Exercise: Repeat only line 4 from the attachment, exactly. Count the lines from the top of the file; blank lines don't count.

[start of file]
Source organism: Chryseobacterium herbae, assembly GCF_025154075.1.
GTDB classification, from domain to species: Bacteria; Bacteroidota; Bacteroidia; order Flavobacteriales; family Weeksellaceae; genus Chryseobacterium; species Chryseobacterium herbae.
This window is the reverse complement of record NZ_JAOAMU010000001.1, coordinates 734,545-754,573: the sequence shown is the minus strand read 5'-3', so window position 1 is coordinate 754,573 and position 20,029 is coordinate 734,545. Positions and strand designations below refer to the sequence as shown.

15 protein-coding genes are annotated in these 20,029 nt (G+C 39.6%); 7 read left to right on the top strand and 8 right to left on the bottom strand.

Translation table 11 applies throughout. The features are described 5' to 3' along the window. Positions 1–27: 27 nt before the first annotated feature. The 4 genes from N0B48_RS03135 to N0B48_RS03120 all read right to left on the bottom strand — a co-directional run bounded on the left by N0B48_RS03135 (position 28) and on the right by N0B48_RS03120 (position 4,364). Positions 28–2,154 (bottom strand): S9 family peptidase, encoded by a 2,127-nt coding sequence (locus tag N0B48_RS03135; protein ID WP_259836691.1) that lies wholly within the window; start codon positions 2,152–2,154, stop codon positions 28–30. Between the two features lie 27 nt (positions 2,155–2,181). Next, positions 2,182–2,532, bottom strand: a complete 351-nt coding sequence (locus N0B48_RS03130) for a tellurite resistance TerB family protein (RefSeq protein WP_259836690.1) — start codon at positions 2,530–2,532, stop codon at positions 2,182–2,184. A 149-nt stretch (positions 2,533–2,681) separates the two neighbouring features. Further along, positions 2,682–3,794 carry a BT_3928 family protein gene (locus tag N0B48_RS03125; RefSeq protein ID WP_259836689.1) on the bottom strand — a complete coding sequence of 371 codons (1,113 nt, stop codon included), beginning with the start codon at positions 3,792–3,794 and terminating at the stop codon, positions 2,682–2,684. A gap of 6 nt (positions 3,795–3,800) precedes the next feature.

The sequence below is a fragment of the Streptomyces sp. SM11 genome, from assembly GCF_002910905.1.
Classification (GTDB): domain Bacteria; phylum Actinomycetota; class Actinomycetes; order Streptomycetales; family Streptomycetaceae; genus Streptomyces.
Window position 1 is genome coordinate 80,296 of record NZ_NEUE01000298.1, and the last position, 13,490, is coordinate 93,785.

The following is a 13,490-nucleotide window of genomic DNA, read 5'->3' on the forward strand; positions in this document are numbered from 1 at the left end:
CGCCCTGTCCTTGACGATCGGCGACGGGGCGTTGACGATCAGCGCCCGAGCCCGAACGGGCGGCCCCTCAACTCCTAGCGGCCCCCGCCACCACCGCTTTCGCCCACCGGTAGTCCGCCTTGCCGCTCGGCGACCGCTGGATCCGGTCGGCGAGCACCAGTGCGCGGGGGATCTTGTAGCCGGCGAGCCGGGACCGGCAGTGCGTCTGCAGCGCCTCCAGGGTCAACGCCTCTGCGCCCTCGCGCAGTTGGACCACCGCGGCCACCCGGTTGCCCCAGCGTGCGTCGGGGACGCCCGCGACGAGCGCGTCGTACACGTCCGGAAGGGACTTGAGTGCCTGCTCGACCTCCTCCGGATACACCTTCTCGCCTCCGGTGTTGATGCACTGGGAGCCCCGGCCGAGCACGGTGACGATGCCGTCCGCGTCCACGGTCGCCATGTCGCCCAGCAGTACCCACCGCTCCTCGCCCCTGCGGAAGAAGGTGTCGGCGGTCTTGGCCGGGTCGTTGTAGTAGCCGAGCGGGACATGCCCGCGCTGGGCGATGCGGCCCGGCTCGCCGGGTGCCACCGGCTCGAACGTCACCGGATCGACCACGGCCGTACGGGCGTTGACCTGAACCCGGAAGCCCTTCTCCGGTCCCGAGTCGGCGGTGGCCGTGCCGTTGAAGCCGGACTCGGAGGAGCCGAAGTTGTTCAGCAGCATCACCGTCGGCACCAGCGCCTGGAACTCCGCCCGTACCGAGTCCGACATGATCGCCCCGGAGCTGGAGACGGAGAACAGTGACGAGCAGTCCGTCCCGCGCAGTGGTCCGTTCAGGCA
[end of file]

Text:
15 protein-coding genes are annotated in these 20,029 nt (G+C 39.6%); 7 read left to right on the top strand and 8 right to left on the bottom strand.